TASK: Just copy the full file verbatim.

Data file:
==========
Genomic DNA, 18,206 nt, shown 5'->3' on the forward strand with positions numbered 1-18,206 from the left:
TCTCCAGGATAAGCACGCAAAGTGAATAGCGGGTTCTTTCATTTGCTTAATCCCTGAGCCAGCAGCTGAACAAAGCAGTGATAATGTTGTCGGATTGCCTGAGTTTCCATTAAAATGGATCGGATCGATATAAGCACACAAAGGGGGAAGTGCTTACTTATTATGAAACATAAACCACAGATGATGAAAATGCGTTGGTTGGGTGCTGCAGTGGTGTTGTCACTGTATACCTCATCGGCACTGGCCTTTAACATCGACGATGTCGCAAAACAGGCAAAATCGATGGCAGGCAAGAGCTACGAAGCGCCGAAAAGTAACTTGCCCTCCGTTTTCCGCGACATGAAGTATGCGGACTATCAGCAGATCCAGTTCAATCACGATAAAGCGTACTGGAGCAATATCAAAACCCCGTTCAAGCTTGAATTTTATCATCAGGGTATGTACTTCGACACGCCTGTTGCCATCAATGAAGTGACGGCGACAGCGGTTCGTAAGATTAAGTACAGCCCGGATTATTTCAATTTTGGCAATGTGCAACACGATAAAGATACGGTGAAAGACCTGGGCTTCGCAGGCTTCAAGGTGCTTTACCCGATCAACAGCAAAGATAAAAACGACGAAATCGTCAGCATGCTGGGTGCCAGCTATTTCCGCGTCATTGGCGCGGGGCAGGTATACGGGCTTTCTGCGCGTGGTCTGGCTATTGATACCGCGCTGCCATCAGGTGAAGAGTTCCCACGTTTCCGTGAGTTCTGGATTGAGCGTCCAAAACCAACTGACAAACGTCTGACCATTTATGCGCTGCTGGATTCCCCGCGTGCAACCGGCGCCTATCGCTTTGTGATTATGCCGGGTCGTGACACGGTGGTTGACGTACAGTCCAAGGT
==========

Genomic DNA, 18,206 nt, shown 5'->3' on the forward strand with positions numbered 1-18,206 from the left:
TCTCCAGGATAAGCACGCAAAGTGAATAGCGGGTTCTTTCATTTGCTTAATCCCTGAGCCAGCAGCTGAACAAAGCAGTGATAATGTTGTCGGATTGCCTGAGTTTCCATTAAAATGGATCGGATCGATATAAGCACACAAAGGGGGAAGTGCTTACTTATTATGAAACATAAACCACAGATGATGAAAATGCGTTGGTTGGGTGCTGCAGTGGTGTTGTCACTGTATACCTCATCGGCACTGGCCTTTAACATCGACGATGTCGCAAAACAGGCAAAATCGATGGCAGGCAAGAGCTACGAAGCGCCGAAAAGTAACTTGCCCTCCGTTTTCCGCGACATGAAGTATGCGGACTATCAGCAGATCCAGTTCAATCACGATAAAGCGTACTGGAGCAATATCAAAACCCCGTTCAAGCTTGAATTTTATCATCAGGGTATGTACTTCGACACGCCTGTTGCCATCAATGAAGTGACGGCGACAGCGGTTCGTAAGATTAAGTACAGCCCGGATTATTTCAATTTTGGCAATGTGCAACACGATAAAGATACGGTGAAAGACCTGGGCTTCGCAGGCTTCAAGGTGCTTTACCCGATCAACAGCAAAGATAAAAACGACGAAATCGTCAGCATGCTGGGTGCCAGCTATTTCCGCGTCATTGGCGCGGGGCAGGTATACGGGCTTTCTGCGCGTGGTCTGGCTATTGATACCGCGCTGCCATCAGGTGAAGAGTTCCCACGTTTCCGTGAGTTCTGGATTGAGCGTCCAAAACCAACTGACAAACGTCTGACCATTTATGCGCTGCTGGATTCCCCGCGTGCAACCGGCGCCTATCGCTTTGTGATTATGCCGGGTCGTGACACGGTGGTTGACGTACAGTCCAAGGT